Alderman Donovan calls for increasing police overtime funding, adding 20 new officers
Statement of Alderman Bob Donovan
I have introduced Common Council legislation proposing that we spend $620,000 from the 2013 Common Council Contingent Fund for police overtime and the hiring of 20 additional police officer recruits as part of the MPD’s 2013 recruit class. I would like to thank Alderman Terry Witkowski, Public Safety Committee chair, for agreeing to schedule my legislation (Council file #130103).
Why have I made this call?
Because it is my obligation to fight for the best interests of my constituents and to offer solutions to problems, not excuses.
We are now on the doorstep of a summer that I fear could be one of our bloodiest, and dispatchers are already so swamped that people are waiting for 10 minutes and more to report serious incidents such as shots being fired near their homes. In fact, it is my understanding that calls to report shots fired are unfortunately an all too common occurrence.
As evidenced in the emails (attached) I have received, good people are fed up and are moving out. For me, this is a signal that we must act now and address our crime issues head on or we will lose more good people, and we will run the very real risk of having this cancer (violent crime/disorder) spread to additional city neighborhoods, which will only serve to hurt our ENTIRE city.
During my tenure I have worked to garner hundreds of thousands of dollars in private donations for dozens and dozens of surveillance cameras, and to install alley lighting – all in an effort to deter criminals and increase public safety. In addition, I have also worked to secure large donations to allow additional beat patrol officers in my district during the summer months. These efforts have had an impact, and have helped to reduce criminal activity and bolster public safety.
But it is simply not enough, and the status quo just isn’t working. The time has come for city elected leaders to step up and address this challenge, and offer up a huge wave of cold water to throw on the fire.
Of course, there will be naysayers who will point out that what the city spends on police and fire services is already equal to our entire tax levy. They will point out that one-sixth of our entire city budget of about $1.5 billion is spent on public safety services.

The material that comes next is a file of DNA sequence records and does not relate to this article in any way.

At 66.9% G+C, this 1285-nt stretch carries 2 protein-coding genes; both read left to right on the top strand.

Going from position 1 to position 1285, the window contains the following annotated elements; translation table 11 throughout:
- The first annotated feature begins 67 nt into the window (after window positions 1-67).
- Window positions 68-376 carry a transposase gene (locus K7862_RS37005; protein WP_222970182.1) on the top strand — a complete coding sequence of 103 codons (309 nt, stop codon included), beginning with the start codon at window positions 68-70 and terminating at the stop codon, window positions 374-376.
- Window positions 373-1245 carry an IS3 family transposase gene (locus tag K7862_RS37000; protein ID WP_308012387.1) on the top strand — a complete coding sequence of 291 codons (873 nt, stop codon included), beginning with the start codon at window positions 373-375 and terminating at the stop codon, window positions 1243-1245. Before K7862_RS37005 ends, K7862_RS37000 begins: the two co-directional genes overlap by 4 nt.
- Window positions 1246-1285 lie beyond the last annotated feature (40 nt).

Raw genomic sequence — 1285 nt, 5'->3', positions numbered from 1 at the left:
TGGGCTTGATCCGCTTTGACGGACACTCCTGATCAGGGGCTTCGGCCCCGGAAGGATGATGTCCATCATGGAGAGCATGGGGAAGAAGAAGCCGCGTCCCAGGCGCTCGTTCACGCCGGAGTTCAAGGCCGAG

Well, but even that doesn’t seem to be enough, and that is why we need these additional police resources NOW.
I would say to the mayor and to my colleagues: We need to care enough to get mad at the current state of affairs. We need to be outraged – like the mayor is — that a 4-year-old child is shot on our streets, and that each weekend seems to bring a new round of multiple shootings and instances of disorder. Well, I just hope the mayor’s outrage and rhetoric translates into some action, any action. The action we’ve all been waiting for.
The mayor needs to know that not every neighborhood in Milwaukee is as nice and safe as Washington Heights, and that the good people of Milwaukee in dozens of other less safe neighborhoods would appreciate more cops, and increased safety. My district on the near south side is not perfect, but I know it is not nearly as unsafe as too many other areas of our city. The bottom line is we need solutions, and we need to get additional resources to help those good people, before more decide to just pick up and leave.
Although I have had my differences with Chief Flynn on some issues over the years, I have no doubt that given the appropriate additional resources, the chief will use those resources wisely and strategically, and we will see a big change in our current situation that will bring safer streets.
It is worth a try, because in my opinion, we simply MUST try something for the sake of the city I love.
Mentioned in This Press Release
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Seek re-prioritization of traffic enforcement, immediate review of no pursuit policy